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IKEA Recalls 29 Million Dressers Due To Tip-Over Risk

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After the deaths of three children, IKEA issues a voluntary recall of certain styles of dressers

One child dies every two weeks from furniture or appliances falling over on them — that’s not an IKEA problem, it’s an unsecured furniture and appliances problem.

IKEA is issuing a voluntary recall of millions of “dangerous” dressers that can easily tip over on to kids after the deaths of three children since 2014. Dangerous is in quotes here, because any piece of furniture that isn’t properly secured can be dangerous to children. Maybe this sweeping recall will help spread that awareness.

The furniture giant announced yesterday it will no longer be selling MALM series dressers because they are unstable if not properly secured.

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“The recalled chests and dressers are unstable if they are not properly anchored to the wall, posing a tip-over and entrapment hazard that can result in death or injuries to children,” says the recall announcement on the IKEA website. “The recall affects children’s chests and dressers taller than 23.5 inches and adult chests and dressers taller than 29.5 inches that do not meet the performance requirements of the U.S. voluntary industry standard.”

Every 24 minutes a child is sent to the emergency room by a falling piece of furniture or a television, according to the Consumer Product Safety Commission. Every two weeks, a child dies. Every two weeks. After a third child died from a falling IKEA dresser, the company issued a giant furniture safety campaign urging parents to anchor furniture to protect their children from accidents. The company sent out over 300,000 free anchor kits to customers.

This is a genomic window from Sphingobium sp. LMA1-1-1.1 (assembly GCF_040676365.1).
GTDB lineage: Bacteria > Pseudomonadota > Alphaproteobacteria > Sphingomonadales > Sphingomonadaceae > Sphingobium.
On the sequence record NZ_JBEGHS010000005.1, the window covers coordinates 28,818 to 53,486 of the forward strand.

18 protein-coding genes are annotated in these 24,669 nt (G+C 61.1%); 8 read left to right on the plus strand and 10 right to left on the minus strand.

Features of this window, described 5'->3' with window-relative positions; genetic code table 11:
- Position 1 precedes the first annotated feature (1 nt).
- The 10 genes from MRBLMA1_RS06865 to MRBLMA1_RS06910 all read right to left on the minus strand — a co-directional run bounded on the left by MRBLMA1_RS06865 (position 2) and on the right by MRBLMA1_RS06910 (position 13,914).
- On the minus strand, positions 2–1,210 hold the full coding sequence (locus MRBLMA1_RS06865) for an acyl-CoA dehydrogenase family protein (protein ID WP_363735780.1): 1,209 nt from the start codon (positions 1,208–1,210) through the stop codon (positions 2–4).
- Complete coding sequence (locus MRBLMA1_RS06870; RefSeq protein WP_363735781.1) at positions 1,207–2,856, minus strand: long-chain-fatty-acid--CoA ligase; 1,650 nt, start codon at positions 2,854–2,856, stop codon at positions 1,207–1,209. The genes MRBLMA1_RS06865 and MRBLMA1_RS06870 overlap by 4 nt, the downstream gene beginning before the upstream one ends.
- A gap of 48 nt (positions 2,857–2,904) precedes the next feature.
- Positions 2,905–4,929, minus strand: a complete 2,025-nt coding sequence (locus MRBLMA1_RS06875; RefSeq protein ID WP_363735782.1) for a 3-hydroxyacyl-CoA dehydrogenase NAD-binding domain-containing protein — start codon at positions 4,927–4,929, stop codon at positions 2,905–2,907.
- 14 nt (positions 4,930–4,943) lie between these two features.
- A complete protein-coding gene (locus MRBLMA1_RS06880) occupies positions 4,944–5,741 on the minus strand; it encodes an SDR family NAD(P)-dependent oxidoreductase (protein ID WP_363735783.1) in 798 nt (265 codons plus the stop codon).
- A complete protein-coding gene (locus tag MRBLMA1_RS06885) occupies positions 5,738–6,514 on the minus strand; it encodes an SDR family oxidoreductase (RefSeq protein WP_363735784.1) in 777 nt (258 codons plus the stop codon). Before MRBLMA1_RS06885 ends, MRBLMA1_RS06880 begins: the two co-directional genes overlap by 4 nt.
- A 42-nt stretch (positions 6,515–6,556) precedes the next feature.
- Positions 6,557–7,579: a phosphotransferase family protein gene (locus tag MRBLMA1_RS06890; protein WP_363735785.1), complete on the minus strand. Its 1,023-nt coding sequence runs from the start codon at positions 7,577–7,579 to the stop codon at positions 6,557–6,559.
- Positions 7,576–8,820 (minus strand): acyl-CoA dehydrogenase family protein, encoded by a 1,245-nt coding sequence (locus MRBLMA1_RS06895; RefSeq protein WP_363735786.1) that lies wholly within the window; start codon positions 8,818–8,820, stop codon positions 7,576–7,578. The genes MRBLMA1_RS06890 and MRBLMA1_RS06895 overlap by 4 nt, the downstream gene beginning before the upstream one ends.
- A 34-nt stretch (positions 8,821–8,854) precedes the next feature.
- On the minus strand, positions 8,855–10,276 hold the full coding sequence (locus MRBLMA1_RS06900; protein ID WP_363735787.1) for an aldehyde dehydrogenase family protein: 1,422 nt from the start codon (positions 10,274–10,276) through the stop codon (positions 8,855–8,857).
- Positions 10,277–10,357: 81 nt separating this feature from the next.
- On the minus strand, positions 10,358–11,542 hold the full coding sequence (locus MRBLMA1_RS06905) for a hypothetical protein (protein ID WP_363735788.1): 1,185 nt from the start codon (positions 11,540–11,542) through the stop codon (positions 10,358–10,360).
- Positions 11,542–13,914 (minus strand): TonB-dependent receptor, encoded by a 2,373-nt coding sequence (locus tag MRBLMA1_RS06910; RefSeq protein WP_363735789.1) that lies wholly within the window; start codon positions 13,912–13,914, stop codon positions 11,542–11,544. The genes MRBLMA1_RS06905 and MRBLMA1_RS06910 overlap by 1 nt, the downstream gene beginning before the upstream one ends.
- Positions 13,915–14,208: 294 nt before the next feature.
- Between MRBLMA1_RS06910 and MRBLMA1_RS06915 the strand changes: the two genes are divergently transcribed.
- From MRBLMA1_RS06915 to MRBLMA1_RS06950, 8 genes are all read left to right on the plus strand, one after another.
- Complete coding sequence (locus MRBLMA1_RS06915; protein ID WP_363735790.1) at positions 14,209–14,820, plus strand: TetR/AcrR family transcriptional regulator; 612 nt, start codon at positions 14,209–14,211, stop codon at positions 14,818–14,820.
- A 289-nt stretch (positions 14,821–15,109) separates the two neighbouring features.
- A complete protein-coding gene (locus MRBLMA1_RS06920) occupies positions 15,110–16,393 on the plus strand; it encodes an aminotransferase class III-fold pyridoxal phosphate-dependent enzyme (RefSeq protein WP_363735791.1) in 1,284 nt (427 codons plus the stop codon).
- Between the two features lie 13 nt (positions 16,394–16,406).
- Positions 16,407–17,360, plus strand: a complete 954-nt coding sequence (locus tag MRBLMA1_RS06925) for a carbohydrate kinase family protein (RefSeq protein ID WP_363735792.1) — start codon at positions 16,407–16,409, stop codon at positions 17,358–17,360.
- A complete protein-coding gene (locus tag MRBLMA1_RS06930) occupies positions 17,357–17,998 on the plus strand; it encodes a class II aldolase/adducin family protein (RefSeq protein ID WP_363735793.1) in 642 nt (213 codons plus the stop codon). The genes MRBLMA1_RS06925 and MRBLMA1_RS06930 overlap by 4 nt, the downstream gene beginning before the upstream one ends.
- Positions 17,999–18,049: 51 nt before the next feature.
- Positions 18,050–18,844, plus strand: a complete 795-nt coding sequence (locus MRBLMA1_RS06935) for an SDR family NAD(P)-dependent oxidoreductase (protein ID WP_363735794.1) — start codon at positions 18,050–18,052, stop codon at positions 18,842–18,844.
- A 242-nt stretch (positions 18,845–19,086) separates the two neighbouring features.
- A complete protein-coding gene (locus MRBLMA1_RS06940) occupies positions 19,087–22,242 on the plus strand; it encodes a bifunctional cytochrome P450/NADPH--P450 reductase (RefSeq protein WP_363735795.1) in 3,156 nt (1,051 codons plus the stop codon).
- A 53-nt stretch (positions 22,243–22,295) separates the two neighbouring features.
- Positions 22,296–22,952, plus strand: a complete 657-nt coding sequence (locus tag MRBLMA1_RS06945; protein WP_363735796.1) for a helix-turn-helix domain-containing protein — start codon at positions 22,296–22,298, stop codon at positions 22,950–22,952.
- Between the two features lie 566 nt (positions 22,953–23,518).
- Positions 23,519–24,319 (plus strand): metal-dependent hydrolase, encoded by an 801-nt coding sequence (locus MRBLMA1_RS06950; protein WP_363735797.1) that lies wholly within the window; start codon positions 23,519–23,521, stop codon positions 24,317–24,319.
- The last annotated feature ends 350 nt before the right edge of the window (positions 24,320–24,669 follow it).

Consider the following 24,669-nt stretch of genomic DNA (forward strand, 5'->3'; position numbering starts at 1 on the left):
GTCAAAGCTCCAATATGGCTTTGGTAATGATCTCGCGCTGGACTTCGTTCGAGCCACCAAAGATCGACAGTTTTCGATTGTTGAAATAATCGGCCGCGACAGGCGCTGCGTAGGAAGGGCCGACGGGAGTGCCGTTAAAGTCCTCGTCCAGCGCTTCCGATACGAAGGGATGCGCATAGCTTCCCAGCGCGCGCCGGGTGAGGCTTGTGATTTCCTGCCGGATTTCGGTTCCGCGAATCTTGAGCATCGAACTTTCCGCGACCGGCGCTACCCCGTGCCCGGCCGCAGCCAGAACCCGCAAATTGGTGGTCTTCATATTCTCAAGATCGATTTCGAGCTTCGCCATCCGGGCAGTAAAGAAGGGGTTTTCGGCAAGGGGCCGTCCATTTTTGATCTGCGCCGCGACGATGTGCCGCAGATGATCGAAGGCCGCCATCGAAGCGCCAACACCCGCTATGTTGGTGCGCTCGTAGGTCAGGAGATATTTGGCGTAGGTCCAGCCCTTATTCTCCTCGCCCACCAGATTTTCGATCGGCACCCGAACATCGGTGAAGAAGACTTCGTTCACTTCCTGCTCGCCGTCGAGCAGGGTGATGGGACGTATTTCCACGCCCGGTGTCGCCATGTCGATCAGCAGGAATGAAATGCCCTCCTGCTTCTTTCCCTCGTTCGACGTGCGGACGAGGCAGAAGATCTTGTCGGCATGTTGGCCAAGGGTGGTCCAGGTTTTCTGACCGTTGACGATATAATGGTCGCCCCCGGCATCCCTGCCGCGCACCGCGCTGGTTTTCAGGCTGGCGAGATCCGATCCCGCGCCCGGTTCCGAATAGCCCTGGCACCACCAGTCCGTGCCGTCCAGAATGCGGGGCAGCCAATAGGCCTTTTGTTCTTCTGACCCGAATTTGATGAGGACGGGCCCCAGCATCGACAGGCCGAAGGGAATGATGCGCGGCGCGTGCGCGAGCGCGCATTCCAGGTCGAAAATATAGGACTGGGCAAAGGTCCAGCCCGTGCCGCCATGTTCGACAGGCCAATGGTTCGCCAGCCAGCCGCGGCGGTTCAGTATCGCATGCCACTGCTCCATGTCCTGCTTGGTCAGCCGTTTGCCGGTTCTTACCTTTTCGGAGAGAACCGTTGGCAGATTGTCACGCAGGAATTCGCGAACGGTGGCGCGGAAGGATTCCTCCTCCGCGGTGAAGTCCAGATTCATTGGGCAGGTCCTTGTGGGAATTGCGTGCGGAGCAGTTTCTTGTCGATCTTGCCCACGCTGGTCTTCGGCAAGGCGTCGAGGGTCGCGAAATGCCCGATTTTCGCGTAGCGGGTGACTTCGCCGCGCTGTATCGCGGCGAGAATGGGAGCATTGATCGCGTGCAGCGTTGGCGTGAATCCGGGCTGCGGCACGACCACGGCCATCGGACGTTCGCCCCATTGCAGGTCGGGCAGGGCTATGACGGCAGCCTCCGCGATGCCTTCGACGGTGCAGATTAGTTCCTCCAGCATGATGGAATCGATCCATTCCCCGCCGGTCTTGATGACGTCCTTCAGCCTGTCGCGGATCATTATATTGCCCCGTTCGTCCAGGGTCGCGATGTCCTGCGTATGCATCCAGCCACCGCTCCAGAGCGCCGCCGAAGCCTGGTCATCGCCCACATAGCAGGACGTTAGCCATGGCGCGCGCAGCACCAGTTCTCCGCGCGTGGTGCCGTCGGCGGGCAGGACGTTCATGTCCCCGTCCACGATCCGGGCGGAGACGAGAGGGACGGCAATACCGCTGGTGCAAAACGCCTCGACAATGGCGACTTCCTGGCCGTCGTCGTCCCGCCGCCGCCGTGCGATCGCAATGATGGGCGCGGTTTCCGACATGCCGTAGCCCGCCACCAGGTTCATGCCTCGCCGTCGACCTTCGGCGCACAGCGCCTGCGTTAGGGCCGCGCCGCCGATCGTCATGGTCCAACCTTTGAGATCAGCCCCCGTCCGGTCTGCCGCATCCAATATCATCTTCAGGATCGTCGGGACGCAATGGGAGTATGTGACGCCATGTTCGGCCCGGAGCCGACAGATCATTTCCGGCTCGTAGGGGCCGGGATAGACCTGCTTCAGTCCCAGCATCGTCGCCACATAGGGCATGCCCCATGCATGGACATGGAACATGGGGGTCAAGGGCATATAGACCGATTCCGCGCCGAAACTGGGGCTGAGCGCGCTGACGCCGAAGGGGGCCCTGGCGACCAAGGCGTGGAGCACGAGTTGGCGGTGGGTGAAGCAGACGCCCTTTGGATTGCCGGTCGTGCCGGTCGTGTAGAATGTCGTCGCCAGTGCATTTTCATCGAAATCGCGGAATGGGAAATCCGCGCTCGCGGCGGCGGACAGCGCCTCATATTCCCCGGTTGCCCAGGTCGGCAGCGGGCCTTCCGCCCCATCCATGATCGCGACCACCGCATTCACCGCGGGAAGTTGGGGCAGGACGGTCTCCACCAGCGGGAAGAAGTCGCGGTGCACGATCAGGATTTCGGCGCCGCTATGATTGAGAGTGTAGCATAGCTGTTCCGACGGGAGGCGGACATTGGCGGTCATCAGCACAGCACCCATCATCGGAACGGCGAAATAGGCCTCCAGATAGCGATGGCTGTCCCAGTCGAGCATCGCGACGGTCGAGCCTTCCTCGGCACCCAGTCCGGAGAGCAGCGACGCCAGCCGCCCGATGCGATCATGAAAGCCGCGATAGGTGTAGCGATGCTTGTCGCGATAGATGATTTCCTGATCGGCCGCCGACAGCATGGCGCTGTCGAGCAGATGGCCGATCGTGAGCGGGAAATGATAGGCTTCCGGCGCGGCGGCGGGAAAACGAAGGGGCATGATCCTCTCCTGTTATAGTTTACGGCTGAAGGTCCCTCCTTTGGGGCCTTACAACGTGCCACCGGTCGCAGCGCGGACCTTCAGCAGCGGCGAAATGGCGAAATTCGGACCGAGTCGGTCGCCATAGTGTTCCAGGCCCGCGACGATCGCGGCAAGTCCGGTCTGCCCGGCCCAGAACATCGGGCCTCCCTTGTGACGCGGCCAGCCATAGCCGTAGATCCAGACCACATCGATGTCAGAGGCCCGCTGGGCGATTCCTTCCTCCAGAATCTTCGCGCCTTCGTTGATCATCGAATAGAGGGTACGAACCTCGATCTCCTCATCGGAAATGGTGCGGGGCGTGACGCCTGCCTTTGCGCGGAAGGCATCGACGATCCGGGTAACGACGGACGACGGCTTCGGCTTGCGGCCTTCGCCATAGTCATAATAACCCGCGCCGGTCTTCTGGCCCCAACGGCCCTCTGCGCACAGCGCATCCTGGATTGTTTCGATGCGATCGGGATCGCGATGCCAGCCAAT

The Consumer Product Safety Commission has been trying to get the word out about the dangers of unsecured furniture and televisions for years. Seventy percent of injuries and deaths from falling furniture and appliances are attributed to improperly secured TV’s. Here’s a poster they created for their safety campaign that’s filled with sobering info:

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NBC printed a statement from Alan Feldman, an attorney who represents the families of all three toddlers: “We applaud the CPSC for taking a tough stand in support of consumer product safety by demanding that IKEA take concrete action to get these defective dressers off the market, or at least to make sure that whenever possible, the dressers are secured to a wall. It should not have taken repeated injuries and deaths over many years before IKEA finally responded to the potential hazard it placed in millions of American homes.”

That could literally be said about any furniture manufacturer, and certainly any TV manufacturer since televisions appear to be causing the most injuries. If a child is dying every two weeks from improperly secured furniture, anchor kits should be required to be included with dresser and television purchases. Safety should be a part of the spiel when selling televisions, or a least safety campaign posters like the one above should be prominently placed in stores selling furniture and appliances that pose a danger to kids.

There are so many people who are commenting that this is a parenting fail, not the problem of the businesses that sell furniture or appliances. Can we get past that and realize that something that causes this much death and injury to children is not a “freak” accident or something that happens because of bad parenting. Parents need information.

Kudos to IKEA for getting the information out there, and for a voluntary recall that is terrible PR for them, but will hopefully spread awareness about just how unsafe it is to have unsecured furniture and appliances around kids.

The post IKEA Recalls 29 Million Dressers Due To Tip-Over Risk appeared first on Scary Mommy.

About Yury Zvyagolskiy

Yury Zvyagolskiy
In almost all American movies there is a bad guy who is usually Russian and his name is Yury. If the bad guy is not from Russia, his last name usually starts with Z. So here I am - Yury Z. My specialty is personal effectiveness. I am an expert in goal achievement, personal effectiveness, relationships and effective thinking.

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